Who am I?

An individual, of no great importance, who is unable to see the natural world as a place for competition. I catch fish, watch birds, derive immense pleasure from simply looking at butterflies, moths, bumble-bees, etc - without the need for rules! I am Dylan and this is my blog - if my opinions offend? Don't bother logging on again - simple!


Tuesday 15 May 2018

Lost treasure - old photos!

That box of old slides has provided me with some great, nostalgic, recollections of the crazy days of big fish chasing and the superb company I enjoyed whilst on my adventures. I actually think it was a slideshow compilation that I had assembled for a NASA Regional talk, somewhere or other. It doesn't matter about such trivia, what is enjoyable about the event is that I'm looking back at images I've not seen for about thirty years. Not sure if it would have happened if we hadn't got the builders in? The slides are a little dusty and my equipment is not the best, but I've copied a few photos to share with anyone interested. I hope you are able to empathise with my situation and share the enjoyment of these long lost memories?

A Rudd-like hybrid from Wilstone

Some, fresh-faced, young Essex Boy on the banks of Wilstone.
I wonder whatever became of him?

Cuddles and Baz Adams on the Sixteen Foot Drain - an iconic image from my Kodak years.
I was made up when I discovered this image in my slides and wanted to share my joy with the
technical team, who resided in the offices above the warehouse. I was told that "to get better
exposure, of my subjects, we should have been fishing on the opposite bank!"
Some people just don't get it

Still my PB Zander - Three Holes, September 1987 (?)  My diaries are in storage, so I can't check it up.

Wilstone sun-set - pike fishing from the pier


  1. Lovely stuff. I might just have to call in at Three Holes for a look over the bridge tomorrow.

    1. BB, one of the images in this collection is of Paul Elbourn (Luton PAC R/O) fishing from the bridge - much to the annoyance of (the late) John Foster. It would have been priceless entertainment, had John stopped his car to chastise Elb's for his live bait angling efforts. However, it was a long time ago and times move on. The memories of happy days, spent around the Fenland drains, are fondly recalled via the impact of these long forgotten photos - Dyl

  2. Great images Dyl.
    With our pictures going back decades, I feel we have stolen a march on the masses who have only discovered photography since the smart phone came along.

    1. I would think that my working for Kodak might have played some role in this? The main difference is that back in the 80's/90's it required effort to obtain an image. You pressed the shutter button and waited (weeks?) for the resultant image to be processed. What it wasn't was instant imagery. Today it's click and look, which is not a bad thing, but does mean that a lot less thought goes into the process than had done when film was the only media available. - Dyl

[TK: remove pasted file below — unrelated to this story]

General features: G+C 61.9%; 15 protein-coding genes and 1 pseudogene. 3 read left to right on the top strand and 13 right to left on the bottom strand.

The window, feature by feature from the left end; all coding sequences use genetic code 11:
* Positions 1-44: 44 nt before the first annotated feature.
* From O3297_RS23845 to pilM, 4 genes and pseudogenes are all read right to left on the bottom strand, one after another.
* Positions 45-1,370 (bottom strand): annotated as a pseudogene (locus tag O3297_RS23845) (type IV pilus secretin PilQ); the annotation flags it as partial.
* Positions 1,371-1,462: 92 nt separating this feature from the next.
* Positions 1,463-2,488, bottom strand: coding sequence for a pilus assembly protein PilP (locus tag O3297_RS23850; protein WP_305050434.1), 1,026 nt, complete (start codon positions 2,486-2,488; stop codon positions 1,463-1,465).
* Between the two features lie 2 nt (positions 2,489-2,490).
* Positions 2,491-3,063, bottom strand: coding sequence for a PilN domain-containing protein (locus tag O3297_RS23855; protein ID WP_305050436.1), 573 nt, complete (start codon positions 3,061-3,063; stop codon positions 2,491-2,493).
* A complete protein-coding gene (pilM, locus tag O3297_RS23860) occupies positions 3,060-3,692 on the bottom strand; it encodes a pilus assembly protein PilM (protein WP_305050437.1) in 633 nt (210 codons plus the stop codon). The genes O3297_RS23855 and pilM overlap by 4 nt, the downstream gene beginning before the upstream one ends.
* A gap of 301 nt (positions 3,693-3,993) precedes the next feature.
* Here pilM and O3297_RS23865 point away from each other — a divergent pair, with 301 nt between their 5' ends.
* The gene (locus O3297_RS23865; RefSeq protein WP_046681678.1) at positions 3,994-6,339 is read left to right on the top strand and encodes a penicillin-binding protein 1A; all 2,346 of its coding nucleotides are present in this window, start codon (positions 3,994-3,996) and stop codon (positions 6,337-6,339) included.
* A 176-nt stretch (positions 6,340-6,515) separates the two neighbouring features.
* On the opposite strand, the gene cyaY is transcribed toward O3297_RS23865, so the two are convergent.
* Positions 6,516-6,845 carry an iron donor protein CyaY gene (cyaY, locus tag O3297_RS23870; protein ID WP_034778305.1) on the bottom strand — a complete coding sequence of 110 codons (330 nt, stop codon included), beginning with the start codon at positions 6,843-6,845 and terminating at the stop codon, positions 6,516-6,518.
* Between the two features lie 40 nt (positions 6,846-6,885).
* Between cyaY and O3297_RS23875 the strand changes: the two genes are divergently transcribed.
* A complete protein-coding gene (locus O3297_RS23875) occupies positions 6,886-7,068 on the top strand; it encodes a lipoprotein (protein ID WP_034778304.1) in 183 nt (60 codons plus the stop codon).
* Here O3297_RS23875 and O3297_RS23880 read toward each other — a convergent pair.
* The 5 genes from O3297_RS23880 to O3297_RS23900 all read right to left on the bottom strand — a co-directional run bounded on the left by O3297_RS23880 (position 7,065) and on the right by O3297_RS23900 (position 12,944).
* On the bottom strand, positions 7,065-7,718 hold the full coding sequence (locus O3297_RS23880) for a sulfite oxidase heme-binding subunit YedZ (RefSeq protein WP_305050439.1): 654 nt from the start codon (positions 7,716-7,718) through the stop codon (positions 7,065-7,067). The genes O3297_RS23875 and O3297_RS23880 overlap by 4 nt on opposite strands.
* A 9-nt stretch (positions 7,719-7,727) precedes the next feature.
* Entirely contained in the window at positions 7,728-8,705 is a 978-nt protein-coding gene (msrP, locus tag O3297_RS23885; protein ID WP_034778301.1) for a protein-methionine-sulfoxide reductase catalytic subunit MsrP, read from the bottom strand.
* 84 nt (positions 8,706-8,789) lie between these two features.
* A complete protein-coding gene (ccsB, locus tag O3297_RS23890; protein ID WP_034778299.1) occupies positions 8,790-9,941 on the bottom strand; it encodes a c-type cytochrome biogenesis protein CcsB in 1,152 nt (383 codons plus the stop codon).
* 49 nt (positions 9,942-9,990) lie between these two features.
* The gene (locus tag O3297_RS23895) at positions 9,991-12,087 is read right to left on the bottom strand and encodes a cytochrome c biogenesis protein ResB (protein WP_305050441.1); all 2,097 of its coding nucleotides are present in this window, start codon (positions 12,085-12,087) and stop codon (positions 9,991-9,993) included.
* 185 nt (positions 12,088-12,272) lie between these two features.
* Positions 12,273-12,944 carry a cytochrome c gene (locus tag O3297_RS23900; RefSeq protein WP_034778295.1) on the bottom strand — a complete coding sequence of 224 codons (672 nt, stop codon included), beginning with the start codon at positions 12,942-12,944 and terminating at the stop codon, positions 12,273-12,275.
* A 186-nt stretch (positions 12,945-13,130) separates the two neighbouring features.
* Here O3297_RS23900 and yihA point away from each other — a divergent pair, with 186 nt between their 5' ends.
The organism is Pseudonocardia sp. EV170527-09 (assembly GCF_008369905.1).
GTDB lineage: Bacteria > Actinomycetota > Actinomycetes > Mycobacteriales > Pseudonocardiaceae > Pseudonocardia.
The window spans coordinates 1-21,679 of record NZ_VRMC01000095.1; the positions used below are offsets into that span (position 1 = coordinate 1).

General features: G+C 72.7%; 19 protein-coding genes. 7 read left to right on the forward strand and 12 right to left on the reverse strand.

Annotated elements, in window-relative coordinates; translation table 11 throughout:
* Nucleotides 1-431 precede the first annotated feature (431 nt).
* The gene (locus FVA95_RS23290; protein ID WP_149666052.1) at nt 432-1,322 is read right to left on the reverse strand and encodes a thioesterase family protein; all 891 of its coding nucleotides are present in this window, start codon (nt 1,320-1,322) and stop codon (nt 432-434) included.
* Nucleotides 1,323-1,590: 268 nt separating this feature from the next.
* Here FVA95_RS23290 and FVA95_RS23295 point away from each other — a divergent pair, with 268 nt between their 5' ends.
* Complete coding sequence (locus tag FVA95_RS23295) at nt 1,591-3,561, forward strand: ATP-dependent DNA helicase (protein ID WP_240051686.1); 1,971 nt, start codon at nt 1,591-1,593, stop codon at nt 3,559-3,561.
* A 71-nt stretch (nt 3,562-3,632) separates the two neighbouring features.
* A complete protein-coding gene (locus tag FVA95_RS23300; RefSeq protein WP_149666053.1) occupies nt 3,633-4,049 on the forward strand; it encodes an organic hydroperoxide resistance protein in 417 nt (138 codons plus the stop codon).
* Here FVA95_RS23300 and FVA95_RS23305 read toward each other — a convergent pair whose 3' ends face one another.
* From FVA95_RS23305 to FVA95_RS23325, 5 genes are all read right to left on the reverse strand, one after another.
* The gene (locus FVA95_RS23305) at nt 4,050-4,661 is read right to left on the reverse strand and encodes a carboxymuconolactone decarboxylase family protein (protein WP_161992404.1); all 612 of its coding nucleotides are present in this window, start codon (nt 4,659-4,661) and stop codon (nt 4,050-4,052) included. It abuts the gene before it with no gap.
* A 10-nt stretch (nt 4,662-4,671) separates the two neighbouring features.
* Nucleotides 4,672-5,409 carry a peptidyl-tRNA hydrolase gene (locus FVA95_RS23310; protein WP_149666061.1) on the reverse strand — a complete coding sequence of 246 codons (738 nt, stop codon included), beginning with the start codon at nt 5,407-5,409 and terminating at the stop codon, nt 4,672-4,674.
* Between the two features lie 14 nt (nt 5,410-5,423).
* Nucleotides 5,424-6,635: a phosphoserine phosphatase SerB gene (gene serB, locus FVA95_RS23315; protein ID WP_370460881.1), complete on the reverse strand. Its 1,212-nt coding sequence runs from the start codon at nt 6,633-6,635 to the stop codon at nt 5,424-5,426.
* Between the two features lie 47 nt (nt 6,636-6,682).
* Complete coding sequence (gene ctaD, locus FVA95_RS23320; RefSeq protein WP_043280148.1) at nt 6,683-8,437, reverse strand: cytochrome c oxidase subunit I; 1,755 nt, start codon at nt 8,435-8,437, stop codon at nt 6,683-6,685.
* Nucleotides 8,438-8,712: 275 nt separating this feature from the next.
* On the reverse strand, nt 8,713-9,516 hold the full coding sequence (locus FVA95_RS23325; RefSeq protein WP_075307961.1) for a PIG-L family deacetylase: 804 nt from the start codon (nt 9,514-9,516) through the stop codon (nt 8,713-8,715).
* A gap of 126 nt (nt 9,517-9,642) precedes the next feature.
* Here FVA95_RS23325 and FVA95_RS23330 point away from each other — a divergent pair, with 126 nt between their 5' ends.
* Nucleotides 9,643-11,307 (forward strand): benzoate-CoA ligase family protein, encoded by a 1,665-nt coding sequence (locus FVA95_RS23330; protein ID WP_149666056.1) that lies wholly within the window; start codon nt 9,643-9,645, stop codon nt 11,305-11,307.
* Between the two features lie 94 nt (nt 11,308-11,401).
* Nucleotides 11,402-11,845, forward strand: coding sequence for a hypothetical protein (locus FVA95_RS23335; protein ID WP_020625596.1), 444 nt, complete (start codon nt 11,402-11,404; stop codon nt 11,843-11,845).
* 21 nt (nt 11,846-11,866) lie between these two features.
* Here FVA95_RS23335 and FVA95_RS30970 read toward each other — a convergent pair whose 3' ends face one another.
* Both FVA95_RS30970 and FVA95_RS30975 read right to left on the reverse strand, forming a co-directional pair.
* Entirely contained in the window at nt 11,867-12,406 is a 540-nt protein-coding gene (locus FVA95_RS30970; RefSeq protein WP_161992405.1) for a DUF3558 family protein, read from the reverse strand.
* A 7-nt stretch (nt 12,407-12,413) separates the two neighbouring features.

3. Dyl, I hated wasting film, mainly since I had to buy it. As a result my pictures were carefully composed, focused, refocused and only then I'd press the shutter. Of a subject, I'd take maybe two or three shots where others would use an entire roll.
    I did that with a 12lb Barbel a friend caught from the Colne in the early 80's. There was the guys brother taking pictures which turned out a bit duff. And then mine. Which appeared to save the situation.
    There was one shot which had everything. I'll scan if off and post it to you.
    Alas, my habit of handing over the entire package of prints and negatives to the subjects involved has stopped further issues.

    1. Buying film? What was that all about - oh yeah, you didn't work for Kodak! I was able to "obtain" Ektachrome and Kodachrome slide film at very competitive prices. Kodachrome was process paid, thus I was able to take loads of images, in any given situation, without the worry of processing costs.
      The Olympus OM-10 was my chosen camera, but many others were using Canon AE-1's, both capable of producing exceptional results. Needing photos to accompany my illustrate lectures (total bull-shit) cum pissed up slide shows, meant that I took many thousands of images during those crazy years. I got paid, by Kodak, to write an article on fish photography for the NASA magazine - happy days! - Dyl